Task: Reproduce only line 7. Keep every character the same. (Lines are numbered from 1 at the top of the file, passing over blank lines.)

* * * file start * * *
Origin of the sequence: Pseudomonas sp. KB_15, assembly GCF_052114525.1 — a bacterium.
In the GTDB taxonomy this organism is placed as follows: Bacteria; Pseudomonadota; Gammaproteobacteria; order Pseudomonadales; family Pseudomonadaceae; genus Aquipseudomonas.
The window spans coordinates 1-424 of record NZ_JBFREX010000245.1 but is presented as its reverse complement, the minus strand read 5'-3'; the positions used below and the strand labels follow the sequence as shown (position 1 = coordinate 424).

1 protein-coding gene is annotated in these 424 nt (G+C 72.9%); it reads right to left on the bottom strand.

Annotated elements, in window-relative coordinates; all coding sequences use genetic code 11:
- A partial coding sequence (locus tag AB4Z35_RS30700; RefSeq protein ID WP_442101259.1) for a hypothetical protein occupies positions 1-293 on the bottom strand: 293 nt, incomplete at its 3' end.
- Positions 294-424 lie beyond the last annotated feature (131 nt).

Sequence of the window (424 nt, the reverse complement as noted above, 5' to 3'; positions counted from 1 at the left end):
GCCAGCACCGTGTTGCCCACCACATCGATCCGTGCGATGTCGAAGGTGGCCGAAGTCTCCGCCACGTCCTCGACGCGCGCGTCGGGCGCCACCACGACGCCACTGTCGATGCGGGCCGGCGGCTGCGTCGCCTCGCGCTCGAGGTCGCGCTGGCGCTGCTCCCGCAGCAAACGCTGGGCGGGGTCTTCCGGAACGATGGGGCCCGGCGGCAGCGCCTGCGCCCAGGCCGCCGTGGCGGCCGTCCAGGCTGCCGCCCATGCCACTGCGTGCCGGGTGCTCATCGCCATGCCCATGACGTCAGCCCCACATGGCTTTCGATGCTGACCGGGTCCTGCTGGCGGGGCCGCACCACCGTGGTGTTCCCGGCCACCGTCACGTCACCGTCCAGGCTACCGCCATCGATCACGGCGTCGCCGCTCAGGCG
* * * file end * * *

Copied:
- Positions 294-424 lie beyond the last annotated feature (131 nt).